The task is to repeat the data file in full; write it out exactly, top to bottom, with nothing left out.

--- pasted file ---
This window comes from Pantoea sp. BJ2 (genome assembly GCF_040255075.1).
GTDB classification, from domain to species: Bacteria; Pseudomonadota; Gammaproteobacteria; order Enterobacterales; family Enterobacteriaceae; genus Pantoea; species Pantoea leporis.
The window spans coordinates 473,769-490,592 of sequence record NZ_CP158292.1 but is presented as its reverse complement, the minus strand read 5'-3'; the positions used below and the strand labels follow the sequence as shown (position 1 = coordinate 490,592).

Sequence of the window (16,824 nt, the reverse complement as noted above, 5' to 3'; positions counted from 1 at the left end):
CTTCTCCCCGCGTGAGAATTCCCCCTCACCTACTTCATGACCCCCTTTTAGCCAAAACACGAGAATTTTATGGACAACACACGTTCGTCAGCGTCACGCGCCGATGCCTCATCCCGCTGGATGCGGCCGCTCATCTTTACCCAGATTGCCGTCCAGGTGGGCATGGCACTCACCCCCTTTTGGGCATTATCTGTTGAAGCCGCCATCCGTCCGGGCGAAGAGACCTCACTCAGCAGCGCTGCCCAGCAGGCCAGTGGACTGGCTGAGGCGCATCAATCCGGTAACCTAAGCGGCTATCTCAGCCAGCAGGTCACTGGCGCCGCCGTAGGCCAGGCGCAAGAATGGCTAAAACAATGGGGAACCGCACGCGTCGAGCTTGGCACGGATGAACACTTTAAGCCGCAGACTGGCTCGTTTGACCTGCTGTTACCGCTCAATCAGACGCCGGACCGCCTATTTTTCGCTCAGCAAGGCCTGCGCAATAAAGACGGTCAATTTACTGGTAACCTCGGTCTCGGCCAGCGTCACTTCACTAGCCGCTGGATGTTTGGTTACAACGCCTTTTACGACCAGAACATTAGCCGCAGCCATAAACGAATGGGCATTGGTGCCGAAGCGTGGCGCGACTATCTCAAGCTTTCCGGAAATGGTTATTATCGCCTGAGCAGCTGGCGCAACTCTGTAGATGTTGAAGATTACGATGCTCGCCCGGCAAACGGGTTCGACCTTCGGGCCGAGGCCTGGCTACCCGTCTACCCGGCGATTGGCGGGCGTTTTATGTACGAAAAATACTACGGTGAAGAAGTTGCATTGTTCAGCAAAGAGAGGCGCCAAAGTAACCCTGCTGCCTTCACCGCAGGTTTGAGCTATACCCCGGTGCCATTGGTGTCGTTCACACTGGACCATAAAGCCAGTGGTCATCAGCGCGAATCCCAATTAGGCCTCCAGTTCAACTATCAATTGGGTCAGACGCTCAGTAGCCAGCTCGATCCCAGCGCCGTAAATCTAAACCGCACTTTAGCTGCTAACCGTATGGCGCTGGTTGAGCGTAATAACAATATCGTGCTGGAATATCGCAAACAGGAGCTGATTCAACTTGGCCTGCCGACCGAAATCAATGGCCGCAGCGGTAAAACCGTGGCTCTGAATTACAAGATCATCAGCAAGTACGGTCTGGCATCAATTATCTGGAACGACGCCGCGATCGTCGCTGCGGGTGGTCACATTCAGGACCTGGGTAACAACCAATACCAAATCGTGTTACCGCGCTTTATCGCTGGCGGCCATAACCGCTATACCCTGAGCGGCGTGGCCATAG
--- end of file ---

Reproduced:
This window comes from Pantoea sp. BJ2 (genome assembly GCF_040255075.1).
GTDB classification, from domain to species: Bacteria; Pseudomonadota; Gammaproteobacteria; order Enterobacterales; family Enterobacteriaceae; genus Pantoea; species Pantoea leporis.
The window spans coordinates 473,769-490,592 of sequence record NZ_CP158292.1 but is presented as its reverse complement, the minus strand read 5'-3'; the positions used below and the strand labels follow the sequence as shown (position 1 = coordinate 490,592).

Sequence of the window (16,824 nt, the reverse complement as noted above, 5' to 3'; positions counted from 1 at the left end):
CTTCTCCCCGCGTGAGAATTCCCCCTCACCTACTTCATGACCCCCTTTTAGCCAAAACACGAGAATTTTATGGACAACACACGTTCGTCAGCGTCACGCGCCGATGCCTCATCCCGCTGGATGCGGCCGCTCATCTTTACCCAGATTGCCGTCCAGGTGGGCATGGCACTCACCCCCTTTTGGGCATTATCTGTTGAAGCCGCCATCCGTCCGGGCGAAGAGACCTCACTCAGCAGCGCTGCCCAGCAGGCCAGTGGACTGGCTGAGGCGCATCAATCCGGTAACCTAAGCGGCTATCTCAGCCAGCAGGTCACTGGCGCCGCCGTAGGCCAGGCGCAAGAATGGCTAAAACAATGGGGAACCGCACGCGTCGAGCTTGGCACGGATGAACACTTTAAGCCGCAGACTGGCTCGTTTGACCTGCTGTTACCGCTCAATCAGACGCCGGACCGCCTATTTTTCGCTCAGCAAGGCCTGCGCAATAAAGACGGTCAATTTACTGGTAACCTCGGTCTCGGCCAGCGTCACTTCACTAGCCGCTGGATGTTTGGTTACAACGCCTTTTACGACCAGAACATTAGCCGCAGCCATAAACGAATGGGCATTGGTGCCGAAGCGTGGCGCGACTATCTCAAGCTTTCCGGAAATGGTTATTATCGCCTGAGCAGCTGGCGCAACTCTGTAGATGTTGAAGATTACGATGCTCGCCCGGCAAACGGGTTCGACCTTCGGGCCGAGGCCTGGCTACCCGTCTACCCGGCGATTGGCGGGCGTTTTATGTACGAAAAATACTACGGTGAAGAAGTTGCATTGTTCAGCAAAGAGAGGCGCCAAAGTAACCCTGCTGCCTTCACCGCAGGTTTGAGCTATACCCCGGTGCCATTGGTGTCGTTCACACTGGACCATAAAGCCAGTGGTCATCAGCGCGAATCCCAATTAGGCCTCCAGTTCAACTATCAATTGGGTCAGACGCTCAGTAGCCAGCTCGATCCCAGCGCCGTAAATCTAAACCGCACTTTAGCTGCTAACCGTATGGCGCTGGTTGAGCGTAATAACAATATCGTGCTGGAATATCGCAAACAGGAGCTGATTCAACTTGGCCTGCCGACCGAAATCAATGGCCGCAGCGGTAAAACCGTGGCTCTGAATTACAAGATCATCAGCAAGTACGGTCTGGCATCAATTATCTGGAACGACGCCGCGATCGTCGCTGCGGGTGGTCACATTCAGGACCTGGGTAACAACCAATACCAAATCGTGTTACCGCGCTTTATCGCTGGCGGCCATAACCGCTATACCCTGAGCGGCGTGGCCATAG